Identify moisture problems
Identifying moisture problems
The surplus moisture we produce can build up and cause a relatively high level of humidity in the air. This can bring with it all sorts of problems.
How do you identify a humid environment?
- Everybody has steamed up windows sometimes, e.g. when there's a lot of visitors in the house, or in the kitchen when cooking. If the windows remain steamed up over longer periods or even permanently, then there is too much humidity in the air.
- Mould and damp patches also indicate high levels of humidity. Damp patches remain visible even once they have dried out. Mould deposits black spots and makes the air smell damp and stale.
- Moisture attracts insects such as wood lice and silver fish.
- Wallpaper can become detached or bubble up because of an excess of moisture.
- Moisture is a feeding ground for bacteria that can cause allergies.
In order to prevent such problems occurring, it is important that the house maintains an optimal balance of humidity.
What can you do to prevent problems with moisture arising?
There can be too much moisture if your house suffers from problems such as leakages, rising ground water, rain penetration or poor design. These problems must be properly repaired. You can do it yourself if you're an experienced handyman, or you can have it done by specialist tradesman.
Better insulation of our houses has led to poorer levels of ventilation, which in turn upsets the humidity balance. When problems occur from the inside because of water vapour, you can easily do a combination of things to improve the humidity balance.
Use Air Max Moisture Absorber®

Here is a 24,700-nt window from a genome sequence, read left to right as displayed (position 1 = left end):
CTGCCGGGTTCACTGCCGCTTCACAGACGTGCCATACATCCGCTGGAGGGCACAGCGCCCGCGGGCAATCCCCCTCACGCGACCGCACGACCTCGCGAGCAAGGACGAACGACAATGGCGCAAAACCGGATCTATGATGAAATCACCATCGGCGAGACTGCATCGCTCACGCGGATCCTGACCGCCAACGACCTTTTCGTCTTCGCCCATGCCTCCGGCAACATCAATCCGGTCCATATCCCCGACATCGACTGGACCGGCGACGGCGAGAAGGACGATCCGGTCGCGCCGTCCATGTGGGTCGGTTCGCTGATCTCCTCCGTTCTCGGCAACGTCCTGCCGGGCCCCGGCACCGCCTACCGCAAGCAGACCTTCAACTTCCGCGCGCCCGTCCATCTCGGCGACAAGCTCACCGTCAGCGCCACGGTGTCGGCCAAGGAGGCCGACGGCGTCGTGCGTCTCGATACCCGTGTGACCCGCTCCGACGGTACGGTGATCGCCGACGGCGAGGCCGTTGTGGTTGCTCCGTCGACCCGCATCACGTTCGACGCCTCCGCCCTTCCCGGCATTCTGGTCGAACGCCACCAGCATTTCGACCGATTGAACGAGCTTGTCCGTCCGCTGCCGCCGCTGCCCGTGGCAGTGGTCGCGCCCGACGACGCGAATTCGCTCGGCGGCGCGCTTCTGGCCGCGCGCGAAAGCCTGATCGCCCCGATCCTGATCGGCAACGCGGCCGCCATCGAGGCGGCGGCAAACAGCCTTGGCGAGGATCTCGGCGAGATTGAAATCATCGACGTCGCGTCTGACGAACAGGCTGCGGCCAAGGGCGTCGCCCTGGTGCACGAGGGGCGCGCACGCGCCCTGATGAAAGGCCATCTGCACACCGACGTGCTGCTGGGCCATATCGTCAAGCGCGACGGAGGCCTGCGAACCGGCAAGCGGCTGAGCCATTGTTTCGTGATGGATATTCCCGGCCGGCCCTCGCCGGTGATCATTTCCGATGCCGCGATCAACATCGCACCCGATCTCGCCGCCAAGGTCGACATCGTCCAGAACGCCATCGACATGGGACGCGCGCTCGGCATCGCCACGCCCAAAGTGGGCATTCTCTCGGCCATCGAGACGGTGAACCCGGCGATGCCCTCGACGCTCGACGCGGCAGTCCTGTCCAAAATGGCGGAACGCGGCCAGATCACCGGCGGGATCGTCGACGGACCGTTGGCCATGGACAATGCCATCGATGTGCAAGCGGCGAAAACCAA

Air Max products contribute immediately towards a good humidity balance in the house by combating moisture in cellars, meter cupboards, garages, caravans, etc, but also in living areas such as bedrooms, kitchens, living rooms, toilets and bathrooms.
Use Air Max Moisture Absorber if you want to place the device out of sight, and Air Max Moisture Absorber Ambiance when you want to keep the device in view.
Make sure there is plenty of ventilation
- Use ventilation grills and keep them properly cleaned
- While showering or cooking always keep a window (partially) open so that the moisture can be led outside
- Switch on the extraction fan if one is available
Limit the amount of moisture produced indoors
- Large amounts of moisture comes from drying the laundry. Allow the washing machine to complete the spin dry programme and preferentially hang the laundry outside to dry
- Dry off the shower walls and door after showering
- Always keep the bathroom door closed when showering and the kitchen door closed when cooking. This helps prevent the moisture from spreading
- Always use the extraction hood when cooking and check the filter on a regular basis
- Keep the door of the dishwasher closed for as long as possible after the programme has completed. The condensation (steam) will gradually cool off, converting into water droplets inside the machine. These droplets end up in the waste pipe
- Do not place furniture directly against outside walls for the sake of air circulation
- Do not take wet umbrellas indoors, but leave them outside in at sheltered position
- Heat the house sensibly and try not to allow the temperature to drop below 15°C, even at night. Cool air holds less moisture than warm air and at temperatures below this level, moisture forms on the windows and doors. Apart from that, it takes more energy to heat up a damp house than it does to keep the temperature of the house at a more consistent level
- In general you should be aware when working with water. Do not spend too long under the shower, only put on the dishwasher when it's completely full, ask yourself if the water already in the kettle is still hot enough for another cup of tea, etc.